Following the previous epic day on Snaefellsnes Peninsula and in the Westfjords at Latrabjarg , my second day in the Westfjords only underscored my first impressions - remoteness and wild beauty which came in the form of beaches, waterfalls, and snowy pass crossings... I suppose if the weather had cooperated better, I would have had a really hard time leaving. Then again, if it had been just a little worse, I could have become a prisoner of the Westfjords for another day....
This beach is on the south side of the pennisula south of Patreksfjordur fjord. It is some 20 miles from the town of Patreksfjordur. The drop to the coast on "Dirt Road" 614 features numerous zigzag turns and great views of the coast. Saurbajarkirkja, a church built in the golden ratio as the Greeks did, makes for a nice scenic stop before heading to the water. The beach itself is some 6 miles long and its size varies with the tides. At its eastern end, eroded columns of volcanic rocks add to the scenic beauty of the place. Nearby Sjounda is a site of one of Icelands most famous murder cases from the 1800, made popular by the novel Svartfugl by Gunnar Gunnarsson. As I walked from the beach, I approached the nearby farmer cautiously...
|View from my room||Morning view of Patreksfjordur||BA 64||BA 64||BA 64||Slight curve ahead?|
|Highway 614||Beach ahead||Saurbajarkirkja||Pool on Raudasandur||Shady beach|
|Sunny beach||Shadows of Raudasandur||Rocks on Raudasandur||Turtle rock||BW Raudasandur|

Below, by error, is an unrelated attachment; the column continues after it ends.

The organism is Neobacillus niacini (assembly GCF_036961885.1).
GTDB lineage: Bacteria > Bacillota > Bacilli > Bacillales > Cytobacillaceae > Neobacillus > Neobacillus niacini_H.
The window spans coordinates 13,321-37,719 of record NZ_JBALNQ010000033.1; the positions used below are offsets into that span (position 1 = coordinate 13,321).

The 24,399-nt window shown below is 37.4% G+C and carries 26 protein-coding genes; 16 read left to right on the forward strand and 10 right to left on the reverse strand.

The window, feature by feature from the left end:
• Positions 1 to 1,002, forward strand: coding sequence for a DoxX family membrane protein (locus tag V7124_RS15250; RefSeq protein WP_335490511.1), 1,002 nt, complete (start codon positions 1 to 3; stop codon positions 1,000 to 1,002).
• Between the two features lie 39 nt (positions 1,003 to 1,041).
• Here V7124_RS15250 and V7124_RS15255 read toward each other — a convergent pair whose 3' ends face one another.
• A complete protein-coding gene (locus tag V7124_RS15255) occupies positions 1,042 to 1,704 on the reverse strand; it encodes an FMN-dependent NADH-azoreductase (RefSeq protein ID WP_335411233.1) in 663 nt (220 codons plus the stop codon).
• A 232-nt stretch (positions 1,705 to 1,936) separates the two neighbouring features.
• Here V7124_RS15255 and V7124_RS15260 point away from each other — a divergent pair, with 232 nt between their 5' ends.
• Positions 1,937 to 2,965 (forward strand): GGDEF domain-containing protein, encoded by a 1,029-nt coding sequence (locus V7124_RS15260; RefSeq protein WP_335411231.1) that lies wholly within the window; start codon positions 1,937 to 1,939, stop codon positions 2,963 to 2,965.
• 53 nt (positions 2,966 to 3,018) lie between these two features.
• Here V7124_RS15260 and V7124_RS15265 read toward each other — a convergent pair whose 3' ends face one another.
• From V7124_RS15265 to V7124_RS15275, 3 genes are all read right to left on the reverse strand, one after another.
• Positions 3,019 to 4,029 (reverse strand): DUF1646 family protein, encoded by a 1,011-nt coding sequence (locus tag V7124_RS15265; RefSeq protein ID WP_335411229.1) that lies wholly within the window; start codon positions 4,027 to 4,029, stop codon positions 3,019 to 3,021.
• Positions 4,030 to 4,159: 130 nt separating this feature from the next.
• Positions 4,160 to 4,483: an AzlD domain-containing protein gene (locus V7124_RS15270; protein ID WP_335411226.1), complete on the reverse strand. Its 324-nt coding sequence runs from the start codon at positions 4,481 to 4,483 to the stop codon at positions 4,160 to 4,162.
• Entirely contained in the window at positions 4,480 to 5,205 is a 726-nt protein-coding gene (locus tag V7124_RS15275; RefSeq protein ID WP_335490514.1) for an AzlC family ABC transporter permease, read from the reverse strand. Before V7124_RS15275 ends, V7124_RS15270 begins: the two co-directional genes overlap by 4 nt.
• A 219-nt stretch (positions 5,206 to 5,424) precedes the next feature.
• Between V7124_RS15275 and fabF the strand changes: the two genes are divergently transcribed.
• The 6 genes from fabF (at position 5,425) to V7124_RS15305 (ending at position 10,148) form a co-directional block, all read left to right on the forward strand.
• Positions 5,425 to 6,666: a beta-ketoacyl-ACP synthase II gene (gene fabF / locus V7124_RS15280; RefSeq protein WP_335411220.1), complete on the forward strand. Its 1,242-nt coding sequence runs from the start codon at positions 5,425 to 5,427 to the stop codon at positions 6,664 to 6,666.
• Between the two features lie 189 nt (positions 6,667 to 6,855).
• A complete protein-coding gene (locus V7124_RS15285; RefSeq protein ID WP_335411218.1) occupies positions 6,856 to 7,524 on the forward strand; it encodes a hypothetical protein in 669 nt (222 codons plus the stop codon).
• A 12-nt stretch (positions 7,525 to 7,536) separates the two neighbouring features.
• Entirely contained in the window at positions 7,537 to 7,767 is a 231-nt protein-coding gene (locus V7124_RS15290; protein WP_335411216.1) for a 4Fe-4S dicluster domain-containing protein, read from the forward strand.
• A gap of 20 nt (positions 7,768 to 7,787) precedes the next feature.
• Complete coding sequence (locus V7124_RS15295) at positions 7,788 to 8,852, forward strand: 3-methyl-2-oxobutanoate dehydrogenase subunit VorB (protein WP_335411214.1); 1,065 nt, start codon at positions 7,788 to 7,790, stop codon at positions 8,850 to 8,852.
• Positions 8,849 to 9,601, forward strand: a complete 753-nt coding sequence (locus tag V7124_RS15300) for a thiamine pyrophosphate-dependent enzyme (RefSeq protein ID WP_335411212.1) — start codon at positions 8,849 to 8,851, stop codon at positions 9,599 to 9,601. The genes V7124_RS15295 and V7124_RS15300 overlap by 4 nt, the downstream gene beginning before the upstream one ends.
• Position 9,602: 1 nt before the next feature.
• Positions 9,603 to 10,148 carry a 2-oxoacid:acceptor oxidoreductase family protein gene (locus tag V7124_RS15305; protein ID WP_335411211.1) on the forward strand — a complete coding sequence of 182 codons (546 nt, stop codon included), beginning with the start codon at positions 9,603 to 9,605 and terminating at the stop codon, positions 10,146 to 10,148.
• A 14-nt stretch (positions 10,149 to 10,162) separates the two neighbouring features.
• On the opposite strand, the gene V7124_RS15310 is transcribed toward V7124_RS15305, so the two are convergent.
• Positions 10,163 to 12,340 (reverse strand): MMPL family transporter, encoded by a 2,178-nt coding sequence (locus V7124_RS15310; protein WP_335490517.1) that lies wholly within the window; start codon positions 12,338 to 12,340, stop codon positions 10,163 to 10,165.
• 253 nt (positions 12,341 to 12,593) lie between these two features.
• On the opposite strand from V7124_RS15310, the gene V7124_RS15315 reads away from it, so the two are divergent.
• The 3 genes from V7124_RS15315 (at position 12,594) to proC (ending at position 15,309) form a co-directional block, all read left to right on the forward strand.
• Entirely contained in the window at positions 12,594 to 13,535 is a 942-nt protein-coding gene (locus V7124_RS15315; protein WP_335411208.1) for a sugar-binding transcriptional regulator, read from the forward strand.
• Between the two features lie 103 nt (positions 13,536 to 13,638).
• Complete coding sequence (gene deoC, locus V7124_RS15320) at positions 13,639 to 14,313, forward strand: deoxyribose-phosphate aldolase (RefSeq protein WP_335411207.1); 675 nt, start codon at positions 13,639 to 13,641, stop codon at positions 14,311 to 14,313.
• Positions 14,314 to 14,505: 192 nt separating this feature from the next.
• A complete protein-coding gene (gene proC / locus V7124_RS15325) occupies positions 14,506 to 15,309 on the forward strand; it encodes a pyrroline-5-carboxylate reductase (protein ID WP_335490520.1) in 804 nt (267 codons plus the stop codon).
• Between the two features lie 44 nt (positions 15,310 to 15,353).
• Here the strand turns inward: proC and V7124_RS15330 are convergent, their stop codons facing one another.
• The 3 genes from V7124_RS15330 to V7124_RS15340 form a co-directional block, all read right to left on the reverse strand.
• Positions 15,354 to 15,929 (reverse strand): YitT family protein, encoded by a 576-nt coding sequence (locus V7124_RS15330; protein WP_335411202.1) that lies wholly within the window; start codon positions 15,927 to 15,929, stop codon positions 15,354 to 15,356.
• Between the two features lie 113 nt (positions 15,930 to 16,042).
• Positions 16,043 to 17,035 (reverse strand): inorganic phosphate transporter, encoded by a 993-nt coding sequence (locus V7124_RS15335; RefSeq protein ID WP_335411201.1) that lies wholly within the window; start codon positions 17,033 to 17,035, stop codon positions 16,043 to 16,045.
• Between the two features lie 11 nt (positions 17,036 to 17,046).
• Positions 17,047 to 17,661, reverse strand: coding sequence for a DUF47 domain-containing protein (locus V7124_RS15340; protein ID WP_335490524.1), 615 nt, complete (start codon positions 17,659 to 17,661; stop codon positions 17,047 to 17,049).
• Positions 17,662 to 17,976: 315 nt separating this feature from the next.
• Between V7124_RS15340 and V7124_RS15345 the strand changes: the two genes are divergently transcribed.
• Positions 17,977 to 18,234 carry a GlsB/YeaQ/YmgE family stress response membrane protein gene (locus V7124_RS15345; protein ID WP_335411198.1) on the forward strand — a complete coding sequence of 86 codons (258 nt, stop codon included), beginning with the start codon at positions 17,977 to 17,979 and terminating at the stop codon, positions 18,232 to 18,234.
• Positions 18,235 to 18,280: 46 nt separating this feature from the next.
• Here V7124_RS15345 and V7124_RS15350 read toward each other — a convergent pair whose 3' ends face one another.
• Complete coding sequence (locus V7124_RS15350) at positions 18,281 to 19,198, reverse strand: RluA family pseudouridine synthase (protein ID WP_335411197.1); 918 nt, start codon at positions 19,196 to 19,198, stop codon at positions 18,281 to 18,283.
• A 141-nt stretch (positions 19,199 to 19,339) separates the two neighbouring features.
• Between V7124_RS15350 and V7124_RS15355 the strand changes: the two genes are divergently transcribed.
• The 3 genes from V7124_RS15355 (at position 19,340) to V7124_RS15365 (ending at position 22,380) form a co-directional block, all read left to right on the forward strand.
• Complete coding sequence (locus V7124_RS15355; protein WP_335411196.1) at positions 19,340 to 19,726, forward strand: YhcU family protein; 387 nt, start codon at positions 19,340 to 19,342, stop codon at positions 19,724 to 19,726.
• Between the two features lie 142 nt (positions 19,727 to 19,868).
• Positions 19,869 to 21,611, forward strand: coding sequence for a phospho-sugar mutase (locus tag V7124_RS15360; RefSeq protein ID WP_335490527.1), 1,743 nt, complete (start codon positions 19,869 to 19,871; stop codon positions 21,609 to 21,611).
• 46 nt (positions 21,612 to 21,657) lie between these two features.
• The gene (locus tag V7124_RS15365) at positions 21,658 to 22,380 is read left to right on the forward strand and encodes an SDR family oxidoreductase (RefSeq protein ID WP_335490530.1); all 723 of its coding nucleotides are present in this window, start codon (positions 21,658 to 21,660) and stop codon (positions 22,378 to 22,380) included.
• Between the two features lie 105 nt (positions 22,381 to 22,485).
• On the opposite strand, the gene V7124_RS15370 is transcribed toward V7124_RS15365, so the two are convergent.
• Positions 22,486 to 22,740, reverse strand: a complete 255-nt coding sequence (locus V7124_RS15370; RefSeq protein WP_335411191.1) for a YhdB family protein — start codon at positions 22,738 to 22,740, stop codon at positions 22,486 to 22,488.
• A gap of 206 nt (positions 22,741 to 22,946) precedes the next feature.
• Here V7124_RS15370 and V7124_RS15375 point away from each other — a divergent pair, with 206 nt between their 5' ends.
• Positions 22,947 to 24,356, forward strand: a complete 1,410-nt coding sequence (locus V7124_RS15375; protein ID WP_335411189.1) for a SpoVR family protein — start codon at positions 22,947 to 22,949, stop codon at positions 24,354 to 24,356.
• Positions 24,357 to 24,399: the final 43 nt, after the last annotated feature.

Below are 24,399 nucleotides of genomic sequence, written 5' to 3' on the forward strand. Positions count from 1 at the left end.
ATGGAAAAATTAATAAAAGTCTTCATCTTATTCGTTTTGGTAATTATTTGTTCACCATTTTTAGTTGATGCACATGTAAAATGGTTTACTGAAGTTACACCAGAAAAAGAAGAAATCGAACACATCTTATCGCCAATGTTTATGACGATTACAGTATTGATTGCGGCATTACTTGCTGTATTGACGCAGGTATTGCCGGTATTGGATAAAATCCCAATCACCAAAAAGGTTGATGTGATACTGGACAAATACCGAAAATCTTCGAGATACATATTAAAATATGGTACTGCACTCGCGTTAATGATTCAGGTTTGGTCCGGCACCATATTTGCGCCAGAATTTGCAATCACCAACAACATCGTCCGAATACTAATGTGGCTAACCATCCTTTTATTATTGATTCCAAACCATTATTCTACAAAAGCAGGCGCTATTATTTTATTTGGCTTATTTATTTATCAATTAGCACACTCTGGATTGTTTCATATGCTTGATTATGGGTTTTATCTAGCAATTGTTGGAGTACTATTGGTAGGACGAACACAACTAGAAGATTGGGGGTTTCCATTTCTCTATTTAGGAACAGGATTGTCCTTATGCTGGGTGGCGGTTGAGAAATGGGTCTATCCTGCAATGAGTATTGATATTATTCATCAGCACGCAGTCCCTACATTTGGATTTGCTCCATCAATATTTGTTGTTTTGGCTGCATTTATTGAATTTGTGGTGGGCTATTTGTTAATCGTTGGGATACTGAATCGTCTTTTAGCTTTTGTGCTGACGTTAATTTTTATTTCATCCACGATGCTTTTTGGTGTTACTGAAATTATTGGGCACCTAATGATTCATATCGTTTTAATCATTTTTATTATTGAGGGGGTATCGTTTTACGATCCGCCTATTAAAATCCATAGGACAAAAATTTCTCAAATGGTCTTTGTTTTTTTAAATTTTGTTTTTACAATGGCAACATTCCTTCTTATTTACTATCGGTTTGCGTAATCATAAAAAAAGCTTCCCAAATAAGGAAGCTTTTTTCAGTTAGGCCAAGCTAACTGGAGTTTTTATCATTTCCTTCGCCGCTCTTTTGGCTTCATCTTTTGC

|Columns||BW columns||Volcanic columns||Reflection||Tern|
|Sand dunes under water||Wavelets and eroded rocks||Heart of the beach||Farm and its machinery||Zigzags|
As I left Raudasandur behing, I pondered my options - I wanted to see Dynjandi, a famous waterfall cascade farther north into the Westfjords. From there, I could just as well continue to Isafjordur and circle the Westfjords before coming back to Reykjavik. At about 400 miles (650 km), it seemed like a lot on the map, but backtracking from Dynjandi would not be much shorter. So up and down the peninsulas between the fjords I went. Near the intersection of Hwy 60 and 63 and again just before Dynjandi, the highway rises above 1400 feet. It still seemed like winter there with snow covering most of the ground and the highway traveling through snow drifts often 10 feet high. In places, light snow showers and blowing snow covered the road in a slick mess.
Dynjandi waterfall is made up of several steps falling over 300 ft in all. The main waterfall at the top is extremely visually pleasing as the water fans out over a wide area and cascades over a series of smaller steps.
|Sheep||Grazing under the waterfall||Nissan in the fjords||Arnarfjordur||Approaching Hiwghway 60||Tunnel vision|
|Snowfields||Drifting snow||Dynjandi||Water steps|
|In motion||Blurry Dynjandi|
|Photographer by Dynjandi||Mist||Top to bottom|
After passing Dynjadi, with time getting late and the weather getting worse, I made only a few short stops along the road. I was thankful for the tunnel just south of Isafjordur because crossing the last line of mountains seemed treacherous. After a dinner in Isafjordur, I continued on Hwy 61 along the endless fjords on the north side. The highway finally leaves the fjords behind and rises gradually toward a pass. Google kept pointing to a route on Hwy 608. When I finally reached the intersection at the top of a flat pass, it was a complete whiteout. The snow was blowing from Drangajokull, an icefield north from there and the sign marking the road 608 and its closure was almost covered by snow. So much for a shortcut. I continued in twilight and intermittent showers toward Reykjavik and reached it after 1am, culminating another very long but rewarding day.
|Tunnel toward Isafjordur||Boat in Isafjordur||Alftafjordur|
|Whiteout||Intersection of 61 and 608||Drifting snow|